The Channelview store also started out as a Kroger which opened in approximately 1980. Kroger would operate this location until 2014. Along with the Pasadena store it seems that these buildings just aged out for Kroger. Oddly neither the Channelview nor Pasadena stores were replaced by Kroger. So, it’s likely that shifting demographics in the areas influenced the decision to close these stores. Fiesta began renovations of the building in 2017 with a coming soon sign and new Fiesta Market logo being installed in early 2017. This location was intended to replace 12201 East Freeway which closed in late 2017 after Hurricane Harvey. It’s very likely that Harvey is what stopped renovation of this store. It seems that Fiesta may have had some requirement to renovate the center as after the Hurricane they filled in the plaster and repainted all buildings. As of 2021 the building remains vacant, sign removed and once again for lease.

Rosenberg Store

This building started life as a Randall’s in 1987 opening as part of a state-of-the-art shopping center. This Randall’s shopping center would become the one of the bigger hubs of activity in town. Part of the allure must have been that it was the closest shopping plaza to Richmond. Despite the popularity of this new shopping center Randall’s was a bit above the price range of those in the area. Many customers drove into Richmond from New Territory and Pecan Grove to shop here, and as such Randall’s would close their Richmond location in the late 90s replacing it with a brand-new store in New Territory, and an Albertson’s replacement in Pecan Grove. The property was quickly purchased by Kroger who had operated for many years out of Lamar Plaza. Moving into the used Randall’s was quite the step up compared to the old store. Kroger would remain here until 2010 when the new Kroger Marketplace store opened in Brazos Town Center. From 2010-2015 the building sat vacant. With the movie theater, Luby’s, and many smaller businesses all shutting down. In 2016 a new chain named “El Mercado” began renovations on the Rosenberg store and one other former Kroger. Occasional work continued the site until around 2018, and the property has remained untouched for the past 2 years.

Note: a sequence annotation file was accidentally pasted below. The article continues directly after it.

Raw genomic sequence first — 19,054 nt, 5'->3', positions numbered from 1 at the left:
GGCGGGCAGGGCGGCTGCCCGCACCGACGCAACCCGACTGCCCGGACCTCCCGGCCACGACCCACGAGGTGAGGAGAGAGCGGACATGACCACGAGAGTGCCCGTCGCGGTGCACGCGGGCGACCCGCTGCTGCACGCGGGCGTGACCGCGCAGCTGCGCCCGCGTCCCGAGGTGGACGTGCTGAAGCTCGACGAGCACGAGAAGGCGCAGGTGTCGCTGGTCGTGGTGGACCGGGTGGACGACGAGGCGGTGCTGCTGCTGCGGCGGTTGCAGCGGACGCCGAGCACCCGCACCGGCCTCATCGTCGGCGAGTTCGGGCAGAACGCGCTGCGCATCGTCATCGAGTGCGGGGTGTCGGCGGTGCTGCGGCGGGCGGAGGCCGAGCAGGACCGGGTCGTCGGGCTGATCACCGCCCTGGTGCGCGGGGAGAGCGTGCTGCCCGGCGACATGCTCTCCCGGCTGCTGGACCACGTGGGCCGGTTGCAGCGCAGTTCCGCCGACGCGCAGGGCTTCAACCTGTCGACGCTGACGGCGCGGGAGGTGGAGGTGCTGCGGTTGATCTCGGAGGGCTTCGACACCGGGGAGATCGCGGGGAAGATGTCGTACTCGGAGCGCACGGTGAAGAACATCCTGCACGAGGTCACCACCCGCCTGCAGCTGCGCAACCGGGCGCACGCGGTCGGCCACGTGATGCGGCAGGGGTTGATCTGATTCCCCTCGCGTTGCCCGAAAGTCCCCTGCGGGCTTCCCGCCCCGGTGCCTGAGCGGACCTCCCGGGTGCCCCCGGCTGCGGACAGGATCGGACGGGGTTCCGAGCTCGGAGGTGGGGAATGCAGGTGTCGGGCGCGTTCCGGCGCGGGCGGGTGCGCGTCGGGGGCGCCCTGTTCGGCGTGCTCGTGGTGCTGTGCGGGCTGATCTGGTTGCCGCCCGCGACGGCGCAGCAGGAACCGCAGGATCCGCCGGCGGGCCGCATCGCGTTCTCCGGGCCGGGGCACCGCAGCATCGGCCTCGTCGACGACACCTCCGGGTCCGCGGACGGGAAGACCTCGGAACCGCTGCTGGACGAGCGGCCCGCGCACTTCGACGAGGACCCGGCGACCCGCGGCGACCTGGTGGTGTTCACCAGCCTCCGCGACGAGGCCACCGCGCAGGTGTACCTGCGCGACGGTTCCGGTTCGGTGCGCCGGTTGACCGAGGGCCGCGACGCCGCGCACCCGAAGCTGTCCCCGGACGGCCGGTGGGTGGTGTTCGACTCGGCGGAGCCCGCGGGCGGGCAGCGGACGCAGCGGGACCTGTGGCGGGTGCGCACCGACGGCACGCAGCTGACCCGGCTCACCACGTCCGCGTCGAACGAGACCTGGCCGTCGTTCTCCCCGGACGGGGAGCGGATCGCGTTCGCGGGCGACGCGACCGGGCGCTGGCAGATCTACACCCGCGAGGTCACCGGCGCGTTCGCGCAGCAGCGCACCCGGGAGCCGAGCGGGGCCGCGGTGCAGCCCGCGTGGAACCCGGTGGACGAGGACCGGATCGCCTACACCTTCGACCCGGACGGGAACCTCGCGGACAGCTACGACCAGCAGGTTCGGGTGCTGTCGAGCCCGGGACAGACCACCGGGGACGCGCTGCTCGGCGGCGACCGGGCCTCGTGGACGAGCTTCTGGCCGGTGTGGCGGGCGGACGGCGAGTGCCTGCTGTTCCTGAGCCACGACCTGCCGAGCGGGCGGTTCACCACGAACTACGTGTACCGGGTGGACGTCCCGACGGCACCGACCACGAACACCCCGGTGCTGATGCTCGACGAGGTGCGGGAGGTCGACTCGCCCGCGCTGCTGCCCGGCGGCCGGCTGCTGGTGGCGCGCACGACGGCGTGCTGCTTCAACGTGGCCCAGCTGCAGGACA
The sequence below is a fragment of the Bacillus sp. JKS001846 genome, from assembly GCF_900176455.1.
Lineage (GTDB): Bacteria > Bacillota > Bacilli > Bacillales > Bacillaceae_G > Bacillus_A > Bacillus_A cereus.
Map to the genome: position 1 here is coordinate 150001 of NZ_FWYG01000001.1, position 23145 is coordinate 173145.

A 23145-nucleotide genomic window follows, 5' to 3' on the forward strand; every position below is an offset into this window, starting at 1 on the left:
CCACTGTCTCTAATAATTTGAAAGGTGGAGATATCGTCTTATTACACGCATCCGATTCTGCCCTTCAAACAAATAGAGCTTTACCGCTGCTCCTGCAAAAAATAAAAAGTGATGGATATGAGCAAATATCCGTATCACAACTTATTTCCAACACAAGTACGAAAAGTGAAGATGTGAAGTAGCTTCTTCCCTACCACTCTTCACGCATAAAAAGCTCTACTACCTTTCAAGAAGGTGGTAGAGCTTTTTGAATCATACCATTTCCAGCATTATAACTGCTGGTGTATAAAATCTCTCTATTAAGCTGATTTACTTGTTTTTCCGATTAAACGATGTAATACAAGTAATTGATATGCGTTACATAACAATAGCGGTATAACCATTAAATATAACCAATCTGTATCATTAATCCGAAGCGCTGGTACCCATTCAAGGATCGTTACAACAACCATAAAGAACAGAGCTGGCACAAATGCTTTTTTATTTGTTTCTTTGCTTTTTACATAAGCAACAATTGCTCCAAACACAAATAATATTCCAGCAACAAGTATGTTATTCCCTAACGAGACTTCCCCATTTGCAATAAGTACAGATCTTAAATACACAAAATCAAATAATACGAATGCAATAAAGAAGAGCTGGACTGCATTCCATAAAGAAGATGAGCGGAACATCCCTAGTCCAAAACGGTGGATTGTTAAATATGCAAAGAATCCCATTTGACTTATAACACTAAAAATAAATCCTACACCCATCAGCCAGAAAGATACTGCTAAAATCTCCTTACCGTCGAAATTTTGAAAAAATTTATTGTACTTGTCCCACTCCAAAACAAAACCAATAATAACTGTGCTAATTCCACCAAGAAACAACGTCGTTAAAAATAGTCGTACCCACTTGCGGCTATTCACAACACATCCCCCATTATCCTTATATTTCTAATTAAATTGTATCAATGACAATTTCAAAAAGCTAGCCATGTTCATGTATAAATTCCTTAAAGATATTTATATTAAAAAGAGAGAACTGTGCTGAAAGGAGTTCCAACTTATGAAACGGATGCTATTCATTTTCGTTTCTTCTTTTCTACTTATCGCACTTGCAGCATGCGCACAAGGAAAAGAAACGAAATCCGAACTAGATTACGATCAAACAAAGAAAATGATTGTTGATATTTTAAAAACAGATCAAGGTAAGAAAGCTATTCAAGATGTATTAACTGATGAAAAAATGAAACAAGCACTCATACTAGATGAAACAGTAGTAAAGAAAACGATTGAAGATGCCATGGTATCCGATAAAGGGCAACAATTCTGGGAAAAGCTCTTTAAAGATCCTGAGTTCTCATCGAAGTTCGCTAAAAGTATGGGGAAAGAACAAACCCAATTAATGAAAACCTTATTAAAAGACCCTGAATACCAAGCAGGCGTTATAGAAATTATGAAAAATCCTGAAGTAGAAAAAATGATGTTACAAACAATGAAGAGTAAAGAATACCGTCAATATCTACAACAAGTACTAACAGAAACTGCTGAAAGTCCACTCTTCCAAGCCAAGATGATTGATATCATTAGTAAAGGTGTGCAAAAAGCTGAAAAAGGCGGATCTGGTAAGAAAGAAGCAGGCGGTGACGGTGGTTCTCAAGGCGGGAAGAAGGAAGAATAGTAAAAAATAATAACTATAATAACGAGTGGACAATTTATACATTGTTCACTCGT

1. I’m sorry I had not discovered this blog sooner, but I’m glad I did.
    This stuff is fascinating to me, this post in particular. My father worked for Fiesta for decades and he gave me a fair amount of inside baseball on the chain and the Houston grocery market in general, but this all occurred after he retired.

    I grew up outside of Richmond-Rosenberg and remember visiting the Randall’s shopping center often as a kid. We didn’t buy many groceries at Randall’s (given my father’s employer) but we did often rent videotapes there. The Cinemark Cinema 8 at the end of the center remained our go-to even after the new 12-24 screen stadium seating theaters opened in Stafford (Loews) and Sugar Land (AMC), largely because it was CHEAP. Up until it closed in the mid-00s you could still see new releases there for $4 in the evening or $2 before 5:00 PM. The center’s Famous Footwear and “Starship” Hallmark were also regular destinations for my family.

    As I recall being told, Fiesta did take a look at moving from their long time Rosenberg location at 3707 Ave. H to the old Randall’s after Kroger left in 2010, but at that time felt that the expense of moving to and operating the larger store (which was further away from many of their core customers) would not generate enough additional sales volume to justify the move. The Rosenberg Fiesta is one of the few survivors of the great retail exodus that left a lot of empty space on the Ave. H/Hwy 90 corridor. Over about a 15 year period that road went from five grocery stores (Fiesta, Randall’s, Kroger, Bill’s Price-Lo, and a Brookshire Brothers’ subsidiary called Budget Chopper) to one, in addition to losing Kmart, Academy, Hobby Lobby, Sutherland’s, the movie theater (twice), Dub Miller Ford, and Palais Royal.

    1. Thank you, I’ve actually been working on this since Christmas! It’s was very difficult to piece the story together, so I’m glad it came off as coherent. As for the cube signs, I think the Fiesta logo fits perfectly. Too bad the other location was never converted.